In September 2010 I went to the Open World Forum to present some first results of my research about local impacts of Open Data. The Forum was an interesting and varied event, that gave space to very interesting talks, keynotes and comments about freedom, education and gender diversity in software. Another great moment for me was the contribution to the final panel by John Wilbanks, Vice-President for Science Creative Commons.
Wilbanks explained very well that, in a world that is undoubtedly plagued by copyright abuse from corporations, the Free Software and Creative Commons movements have been able to achieve good results just because copyright exists, is more or less the same worldwide AND only cares about immaterial objects. But trying to port the same ideals and methods to manufacturing and other fields, said Wilbanks, is much more problematic and may even backfire in some cases. I found what Wilbanks said very interesting, so I asked him to elaborate on the subject. Here are his answers (italic is mine), which I think are good food for thought for anybody interested in the Commons and in a more open society.
Stop: I would like to read more on this theme. Have you or anybody else written something about it?
Wilbanks: I am actually working on a book on this very topic. I don’t know a lot of materials have been written on the idea – most of the work is point by point, so there is a lot of work on the difficulties of a patent commons, on biomaterials sharing, open hardware, each as separate domains, but not much that stitches it all together (which is why i’m working on on a book!).
Stop: May you mention an example of “Open Source”-like project in fields different from software that didn’t had the same success?
Wilbanks: If you go to the list of publications at Cambia.org and read the first paper linked under 2007, you can get a sense of what the ideals were in creating an “open source biology” project – but that project hasn’t hit the same scale as open source software, in part because the legal agreements simply didn’t have the same impact in a patent context that they have in a copyrights context.
Stop: Why does this happen?
Wilbanks: Copyrights enable from a rights perspective, while patents exclude. Copyrights are relatively international while patents are nationally defined. Very few people have the capacity to practice a complex technology, while many have the capacity to take and share a photo, edit Wikipedia, or write code (even though the vast majority of people do none of those things, the math works out because of the sheer number of people theoretically capable of doing them).
Stop: Since I’m currently working on it and, personally, I even wonder sometimes if people are ready for Open Data and Government, I’m also interested in your opinion about the Open Data trend. Are Open Data in an easier or harder situation than Open Source Software?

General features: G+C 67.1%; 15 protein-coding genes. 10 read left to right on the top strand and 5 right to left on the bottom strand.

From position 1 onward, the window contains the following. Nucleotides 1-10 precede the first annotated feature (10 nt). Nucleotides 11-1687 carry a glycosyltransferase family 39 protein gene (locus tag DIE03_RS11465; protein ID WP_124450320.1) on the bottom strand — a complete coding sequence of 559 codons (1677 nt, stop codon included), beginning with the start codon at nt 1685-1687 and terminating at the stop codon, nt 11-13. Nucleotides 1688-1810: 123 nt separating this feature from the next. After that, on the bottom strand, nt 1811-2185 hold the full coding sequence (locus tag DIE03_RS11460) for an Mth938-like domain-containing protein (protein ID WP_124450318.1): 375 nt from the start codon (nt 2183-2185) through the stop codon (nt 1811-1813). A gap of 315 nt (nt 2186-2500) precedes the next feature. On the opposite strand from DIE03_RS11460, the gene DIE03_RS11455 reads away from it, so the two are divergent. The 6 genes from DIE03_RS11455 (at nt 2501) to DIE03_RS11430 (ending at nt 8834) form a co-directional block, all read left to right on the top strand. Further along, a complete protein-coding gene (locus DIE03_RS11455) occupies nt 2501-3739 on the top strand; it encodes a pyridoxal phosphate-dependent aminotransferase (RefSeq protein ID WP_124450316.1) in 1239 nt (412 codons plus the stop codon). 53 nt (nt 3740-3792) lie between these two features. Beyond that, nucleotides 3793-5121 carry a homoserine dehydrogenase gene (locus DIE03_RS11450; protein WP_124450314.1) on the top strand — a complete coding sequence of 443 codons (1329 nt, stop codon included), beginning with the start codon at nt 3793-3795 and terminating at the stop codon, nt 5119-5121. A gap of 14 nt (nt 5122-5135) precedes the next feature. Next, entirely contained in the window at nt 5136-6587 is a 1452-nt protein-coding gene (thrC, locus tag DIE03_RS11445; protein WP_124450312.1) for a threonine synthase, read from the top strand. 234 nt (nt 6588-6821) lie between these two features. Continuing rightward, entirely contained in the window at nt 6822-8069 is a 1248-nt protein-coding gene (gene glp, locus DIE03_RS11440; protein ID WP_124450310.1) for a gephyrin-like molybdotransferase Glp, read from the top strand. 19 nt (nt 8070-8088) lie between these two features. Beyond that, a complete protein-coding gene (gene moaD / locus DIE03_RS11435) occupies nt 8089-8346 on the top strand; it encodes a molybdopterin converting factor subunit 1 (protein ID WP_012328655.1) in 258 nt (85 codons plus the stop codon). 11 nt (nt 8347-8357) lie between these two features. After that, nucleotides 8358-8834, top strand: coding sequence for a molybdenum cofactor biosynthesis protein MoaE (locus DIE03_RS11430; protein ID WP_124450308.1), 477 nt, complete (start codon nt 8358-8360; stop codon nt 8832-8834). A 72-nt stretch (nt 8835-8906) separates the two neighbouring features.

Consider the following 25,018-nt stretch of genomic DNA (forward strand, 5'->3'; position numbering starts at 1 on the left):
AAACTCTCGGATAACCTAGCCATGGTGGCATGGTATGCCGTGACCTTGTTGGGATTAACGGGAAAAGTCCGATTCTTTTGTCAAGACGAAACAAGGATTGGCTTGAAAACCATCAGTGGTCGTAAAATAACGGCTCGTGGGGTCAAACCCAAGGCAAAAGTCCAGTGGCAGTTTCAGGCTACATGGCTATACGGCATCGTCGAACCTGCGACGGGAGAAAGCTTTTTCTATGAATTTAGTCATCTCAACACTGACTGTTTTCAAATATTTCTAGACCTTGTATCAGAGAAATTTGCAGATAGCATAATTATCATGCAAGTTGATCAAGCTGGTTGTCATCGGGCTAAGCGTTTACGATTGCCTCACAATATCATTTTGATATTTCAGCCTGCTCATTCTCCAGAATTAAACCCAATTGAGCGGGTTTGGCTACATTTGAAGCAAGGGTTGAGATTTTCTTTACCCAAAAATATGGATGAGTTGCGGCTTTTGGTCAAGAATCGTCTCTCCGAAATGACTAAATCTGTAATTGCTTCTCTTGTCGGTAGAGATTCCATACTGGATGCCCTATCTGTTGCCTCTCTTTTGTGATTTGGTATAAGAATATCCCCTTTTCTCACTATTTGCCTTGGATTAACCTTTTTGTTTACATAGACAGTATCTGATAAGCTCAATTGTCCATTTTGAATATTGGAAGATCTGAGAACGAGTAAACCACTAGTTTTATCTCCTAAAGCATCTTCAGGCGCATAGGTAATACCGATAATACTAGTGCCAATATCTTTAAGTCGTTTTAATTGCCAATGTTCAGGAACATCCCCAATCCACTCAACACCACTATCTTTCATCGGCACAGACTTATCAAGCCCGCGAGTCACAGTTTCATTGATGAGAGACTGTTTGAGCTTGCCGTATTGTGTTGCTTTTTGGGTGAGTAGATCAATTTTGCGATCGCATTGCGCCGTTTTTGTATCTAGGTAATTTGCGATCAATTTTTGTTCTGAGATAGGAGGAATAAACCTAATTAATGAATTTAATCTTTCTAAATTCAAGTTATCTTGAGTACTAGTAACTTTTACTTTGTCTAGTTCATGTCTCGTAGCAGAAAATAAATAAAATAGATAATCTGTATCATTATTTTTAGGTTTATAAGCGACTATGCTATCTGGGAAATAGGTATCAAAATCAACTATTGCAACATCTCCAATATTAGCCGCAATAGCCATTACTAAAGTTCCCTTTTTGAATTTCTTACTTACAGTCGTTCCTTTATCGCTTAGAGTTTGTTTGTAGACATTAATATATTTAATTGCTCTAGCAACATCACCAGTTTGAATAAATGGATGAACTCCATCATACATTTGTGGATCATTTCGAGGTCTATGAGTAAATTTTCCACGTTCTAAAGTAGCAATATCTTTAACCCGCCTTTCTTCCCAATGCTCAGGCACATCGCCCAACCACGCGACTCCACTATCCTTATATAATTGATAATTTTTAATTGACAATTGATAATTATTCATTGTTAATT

Wilbanks: Data is in a somewhat similar spot but with more technology issues to solve. It is highly regulated, but in a deeply fragmented way – copyrights, database rights, privacy regimes, technology, provenance and preservation and on and on. Might be more susceptible to commons emergence if we get the preconditions right, and right now.
Stop: Let’s now talk about physical products, like Open Source Hardware.
Wilbanks: For intermediate stuff like open source hardware, it’s interesting. This is where safety comes in. It’s one thing to make my own LEDs, but another thing to make my own car or pharmaceuticals.
The complexity and power of modern manufacturing systems is bringing the capacity for user-driven innovation to precisely these sorts of knowledge products, but we don’t have the sort of checks and balances in these products that we have in software.
Stop: What do you mean, exactly?
Wilbanks: Software source code gets checked into repositories, and if it doesn’t run, it gets edited and re-compiled (if there are enough interested coders!). We haven’t yet developed the social systems around more complex, non digital products, although the Open Hardware folks are well on their way – check out Adafruit for an example of a robust hacker community, one that exists in full bloom, without a lot of stress over Intellectual Property.
Stop: Which obstacles do you see in these field?
Wilbanks: We need to encourage these communities to develop, because they are the best way to encode good knowledge into products. But when we are talking about cars and pharmaceuticals, we have safety regulations for a reason, at least in theory. User-driven creation of those kinds of products is going to trigger some antibodies in the system, and we have to be ready for that with plausible explanations, and, most important, robust communities of users.
This isn’t to say that the emergence of commons in these spaces isn’t going to happen, just that it might be a lot more complicated than it’s been so far.
Stop: After the Open World Forum I attended the International Commons Conference in Berlin, where one of the recurring themes was just the cultural gap between digital and traditional commoners, so I am even happier now than I would have been last month of this talk with you, and I am sure that it will contribute to that discussion. Thanks!